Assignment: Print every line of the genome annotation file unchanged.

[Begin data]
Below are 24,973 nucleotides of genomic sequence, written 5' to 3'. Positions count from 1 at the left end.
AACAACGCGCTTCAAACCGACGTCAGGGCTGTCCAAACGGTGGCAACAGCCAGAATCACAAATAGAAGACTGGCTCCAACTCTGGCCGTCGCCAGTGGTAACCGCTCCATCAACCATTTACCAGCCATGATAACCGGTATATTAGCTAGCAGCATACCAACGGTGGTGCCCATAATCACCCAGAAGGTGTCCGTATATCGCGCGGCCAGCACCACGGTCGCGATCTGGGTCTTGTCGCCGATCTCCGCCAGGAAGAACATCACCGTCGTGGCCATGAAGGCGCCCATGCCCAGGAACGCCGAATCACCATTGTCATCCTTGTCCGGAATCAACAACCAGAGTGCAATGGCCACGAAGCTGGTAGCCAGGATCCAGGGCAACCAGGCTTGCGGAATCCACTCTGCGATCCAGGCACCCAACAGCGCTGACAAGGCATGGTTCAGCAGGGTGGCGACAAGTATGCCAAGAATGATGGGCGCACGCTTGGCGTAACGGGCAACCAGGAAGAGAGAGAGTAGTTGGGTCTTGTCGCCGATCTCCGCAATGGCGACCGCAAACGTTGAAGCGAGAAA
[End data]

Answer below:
Below are 24,973 nucleotides of genomic sequence, written 5' to 3'. Positions count from 1 at the left end.
AACAACGCGCTTCAAACCGACGTCAGGGCTGTCCAAACGGTGGCAACAGCCAGAATCACAAATAGAAGACTGGCTCCAACTCTGGCCGTCGCCAGTGGTAACCGCTCCATCAACCATTTACCAGCCATGATAACCGGTATATTAGCTAGCAGCATACCAACGGTGGTGCCCATAATCACCCAGAAGGTGTCCGTATATCGCGCGGCCAGCACCACGGTCGCGATCTGGGTCTTGTCGCCGATCTCCGCCAGGAAGAACATCACCGTCGTGGCCATGAAGGCGCCCATGCCCAGGAACGCCGAATCACCATTGTCATCCTTGTCCGGAATCAACAACCAGAGTGCAATGGCCACGAAGCTGGTAGCCAGGATCCAGGGCAACCAGGCTTGCGGAATCCACTCTGCGATCCAGGCACCCAACAGCGCTGACAAGGCATGGTTCAGCAGGGTGGCGACAAGTATGCCAAGAATGATGGGCGCACGCTTGGCGTAACGGGCAACCAGGAAGAGAGAGAGTAGTTGGGTCTTGTCGCCGATCTCCGCAATGGCGACCGCAAACGTTGAAGCGAGAAA